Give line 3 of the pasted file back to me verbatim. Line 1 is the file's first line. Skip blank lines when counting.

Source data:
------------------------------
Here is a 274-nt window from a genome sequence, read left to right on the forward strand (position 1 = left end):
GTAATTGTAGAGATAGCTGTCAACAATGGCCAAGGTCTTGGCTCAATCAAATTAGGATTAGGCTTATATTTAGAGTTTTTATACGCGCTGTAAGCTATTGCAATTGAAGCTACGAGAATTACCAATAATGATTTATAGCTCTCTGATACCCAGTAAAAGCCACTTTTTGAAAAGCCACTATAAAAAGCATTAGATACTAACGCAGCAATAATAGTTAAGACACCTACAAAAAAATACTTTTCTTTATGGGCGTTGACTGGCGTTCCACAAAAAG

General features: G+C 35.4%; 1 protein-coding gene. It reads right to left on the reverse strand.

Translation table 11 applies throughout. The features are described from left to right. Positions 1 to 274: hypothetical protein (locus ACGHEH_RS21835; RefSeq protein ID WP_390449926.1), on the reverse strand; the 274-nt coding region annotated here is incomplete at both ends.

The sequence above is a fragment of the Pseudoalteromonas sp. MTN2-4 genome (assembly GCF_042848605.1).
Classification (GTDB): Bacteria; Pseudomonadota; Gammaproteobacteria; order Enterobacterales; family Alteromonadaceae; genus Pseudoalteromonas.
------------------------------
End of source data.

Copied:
General features: G+C 35.4%; 1 protein-coding gene. It reads right to left on the reverse strand.